1. Your lighting for Spring Awakening has been described as “an arresting mix of hanging bulbs, shafts of light, and arrays of neon tubing in the set and around the theatre.” Can you describe your concept for this production and the challenges of creating different lighting styles for each act?

    Spring Awakening contains two separate narratives: the 19th-century play (the book scenes) and the 21st-century concert (the songs). I imagined that the book scenes, which are the real space of the characters, should look like a kind of contemporary presentation of a small classics play. I wanted the hardness of white work light to contrast with the earnestness of the language and the open youthful performances. I wanted the book scenes to look simple and un-detailed, and to be free of lighting that creates an illusion of place — more like a workspace than the real place where the scenes take place. I also wanted the rules to shift and become more complicated as the show progresses. The show begins simply as the actors enter into the white work light of the preset. A pretty girl in a white slip steps onto a chair, and a silent overture of 100 clear light bulbs pop on to announce the beginning of the show.

    The parallel narrative is the contemporary rock/pop songs that express the interior world of the youths. This world is brimming with abstracted environmental details, saturated color, complicated cueing, and muscular lighting. I've been using electric objects (various light bulbs, fluorescent fixtures, neon) in my work for many years, and I was interested in framing the musical part of the show with an environment that contained sculptural light objects. Created through a long collaboration with the set designer, Christine Jones, we surround the actors and audience with elegant sculptures made of colored fluorescent tubes, neon lines and circles, and hanging fluorescent blue light bulbs, as well as light boxes and vertically mounted ceiling fixtures. These electric objects — as well as LED strips that illuminate the walls, which are inlaid with miniature deeply saturated audience blinders — are capable of exploding the simple white scene space into a variety of concert spaces that are surrounded by a constellation of brightly colored dots and lines of light that flash and blink like abstracted signs and signals.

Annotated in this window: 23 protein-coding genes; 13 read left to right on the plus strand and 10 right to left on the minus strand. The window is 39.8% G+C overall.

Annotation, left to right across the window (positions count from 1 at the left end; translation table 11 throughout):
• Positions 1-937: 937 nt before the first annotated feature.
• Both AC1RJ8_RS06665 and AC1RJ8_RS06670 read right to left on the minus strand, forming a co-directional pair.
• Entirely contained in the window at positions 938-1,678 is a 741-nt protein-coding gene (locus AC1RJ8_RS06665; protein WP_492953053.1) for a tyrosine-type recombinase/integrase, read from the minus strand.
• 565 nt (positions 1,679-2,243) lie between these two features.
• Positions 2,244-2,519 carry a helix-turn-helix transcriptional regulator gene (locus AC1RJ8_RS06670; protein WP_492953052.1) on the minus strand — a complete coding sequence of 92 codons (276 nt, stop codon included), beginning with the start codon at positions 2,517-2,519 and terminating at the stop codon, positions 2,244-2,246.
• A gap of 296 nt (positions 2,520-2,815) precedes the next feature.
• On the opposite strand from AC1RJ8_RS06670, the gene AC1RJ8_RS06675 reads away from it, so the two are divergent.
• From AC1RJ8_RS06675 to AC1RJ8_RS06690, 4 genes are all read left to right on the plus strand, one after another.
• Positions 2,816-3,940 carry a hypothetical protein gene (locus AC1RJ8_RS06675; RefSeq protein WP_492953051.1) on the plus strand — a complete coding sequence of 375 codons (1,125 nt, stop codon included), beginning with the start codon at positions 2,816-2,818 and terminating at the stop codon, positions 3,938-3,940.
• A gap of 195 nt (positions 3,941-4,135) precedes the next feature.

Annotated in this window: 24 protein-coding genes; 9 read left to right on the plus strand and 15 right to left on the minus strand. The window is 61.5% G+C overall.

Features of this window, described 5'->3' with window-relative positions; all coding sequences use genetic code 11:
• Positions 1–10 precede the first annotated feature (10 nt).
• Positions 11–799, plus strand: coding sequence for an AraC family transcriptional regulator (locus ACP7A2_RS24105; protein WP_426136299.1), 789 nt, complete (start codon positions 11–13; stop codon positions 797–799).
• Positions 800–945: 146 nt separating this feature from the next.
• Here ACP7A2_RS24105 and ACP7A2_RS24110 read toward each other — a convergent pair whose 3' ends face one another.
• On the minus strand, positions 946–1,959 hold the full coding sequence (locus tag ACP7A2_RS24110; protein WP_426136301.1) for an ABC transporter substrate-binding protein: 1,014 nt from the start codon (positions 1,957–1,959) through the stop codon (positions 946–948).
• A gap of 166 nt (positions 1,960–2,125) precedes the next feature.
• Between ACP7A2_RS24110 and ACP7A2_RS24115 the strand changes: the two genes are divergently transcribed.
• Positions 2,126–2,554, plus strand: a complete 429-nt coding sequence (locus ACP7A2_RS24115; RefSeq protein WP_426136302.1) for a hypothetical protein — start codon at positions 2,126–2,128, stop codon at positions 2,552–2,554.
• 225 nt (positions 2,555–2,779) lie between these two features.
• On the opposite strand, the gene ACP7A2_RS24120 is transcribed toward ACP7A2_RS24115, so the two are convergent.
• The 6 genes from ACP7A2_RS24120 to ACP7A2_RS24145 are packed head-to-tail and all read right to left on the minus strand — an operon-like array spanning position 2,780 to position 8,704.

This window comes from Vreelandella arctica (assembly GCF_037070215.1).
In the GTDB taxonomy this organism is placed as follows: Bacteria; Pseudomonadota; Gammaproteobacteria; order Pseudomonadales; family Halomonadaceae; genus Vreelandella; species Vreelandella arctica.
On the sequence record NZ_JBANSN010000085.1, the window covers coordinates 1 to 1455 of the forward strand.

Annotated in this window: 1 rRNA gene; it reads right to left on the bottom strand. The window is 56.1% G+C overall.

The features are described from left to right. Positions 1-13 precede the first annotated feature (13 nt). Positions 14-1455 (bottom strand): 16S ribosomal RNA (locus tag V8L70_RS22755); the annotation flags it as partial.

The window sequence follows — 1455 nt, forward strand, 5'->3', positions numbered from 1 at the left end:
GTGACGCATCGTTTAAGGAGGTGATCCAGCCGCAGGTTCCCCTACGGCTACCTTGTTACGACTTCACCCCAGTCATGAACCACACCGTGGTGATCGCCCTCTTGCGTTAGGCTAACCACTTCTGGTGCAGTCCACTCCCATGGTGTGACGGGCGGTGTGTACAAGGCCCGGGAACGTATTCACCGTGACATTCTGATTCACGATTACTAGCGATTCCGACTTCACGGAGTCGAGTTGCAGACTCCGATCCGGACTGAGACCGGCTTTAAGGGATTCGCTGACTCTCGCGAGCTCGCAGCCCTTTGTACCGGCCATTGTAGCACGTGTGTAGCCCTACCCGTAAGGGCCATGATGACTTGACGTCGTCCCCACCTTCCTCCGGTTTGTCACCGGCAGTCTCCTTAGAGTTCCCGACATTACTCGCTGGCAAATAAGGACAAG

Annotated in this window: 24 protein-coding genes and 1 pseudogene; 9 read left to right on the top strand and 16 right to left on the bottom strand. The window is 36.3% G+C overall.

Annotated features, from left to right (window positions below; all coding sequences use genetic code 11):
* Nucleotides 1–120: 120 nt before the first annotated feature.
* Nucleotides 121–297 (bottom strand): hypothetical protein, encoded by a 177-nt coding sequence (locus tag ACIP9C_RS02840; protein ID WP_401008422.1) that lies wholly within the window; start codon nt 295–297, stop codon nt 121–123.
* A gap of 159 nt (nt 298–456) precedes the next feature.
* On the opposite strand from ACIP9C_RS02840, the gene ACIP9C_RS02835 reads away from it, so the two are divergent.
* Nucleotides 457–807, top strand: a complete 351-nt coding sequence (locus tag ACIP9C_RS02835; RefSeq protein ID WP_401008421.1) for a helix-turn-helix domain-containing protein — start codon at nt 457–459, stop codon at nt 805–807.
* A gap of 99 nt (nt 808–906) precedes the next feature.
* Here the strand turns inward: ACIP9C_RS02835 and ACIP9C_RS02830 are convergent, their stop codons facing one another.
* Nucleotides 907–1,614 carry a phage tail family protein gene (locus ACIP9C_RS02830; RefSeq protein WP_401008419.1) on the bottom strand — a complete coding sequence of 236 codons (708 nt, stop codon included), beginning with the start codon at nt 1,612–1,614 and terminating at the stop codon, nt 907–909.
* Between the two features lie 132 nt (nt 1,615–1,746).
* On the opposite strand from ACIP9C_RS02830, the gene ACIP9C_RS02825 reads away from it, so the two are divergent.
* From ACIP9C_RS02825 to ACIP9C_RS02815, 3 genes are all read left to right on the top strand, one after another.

The two parallel narratives run separately — one often contrasting the other's rules — until deep into Act II, as the narrative turns to montage and real space overlaps with interior space, and they intertwine and eventually become a single visual narrative.

  2. What is the best career advice you've ever been given?

    I was never really interested in a “career,” so I never really asked for career advice. I realized early on that employment as a freelancer was always going to be up and down, so I've tried to make every day less about working and more about making things that, at the end of the day, satisfy me. And if other people respond to the work I make, then great.

  3. And what's the worst?

    Probably telling myself that a “career” doesn't matter.

  4. What idea of yours looked good on paper but did not pan out in reality?

    There are a few ideas in every show I design that don't look the way I saw them in my mind's eye, but once I start putting the show together with my collaborators, there are also little accidents that occur that can be developed into larger ideas. The trick is staying open to the accidental.

  5. What piece of equipment can you absolutely not do without?

    My iBook. And Staedtler Mars Plastic erasers — I love those erasers.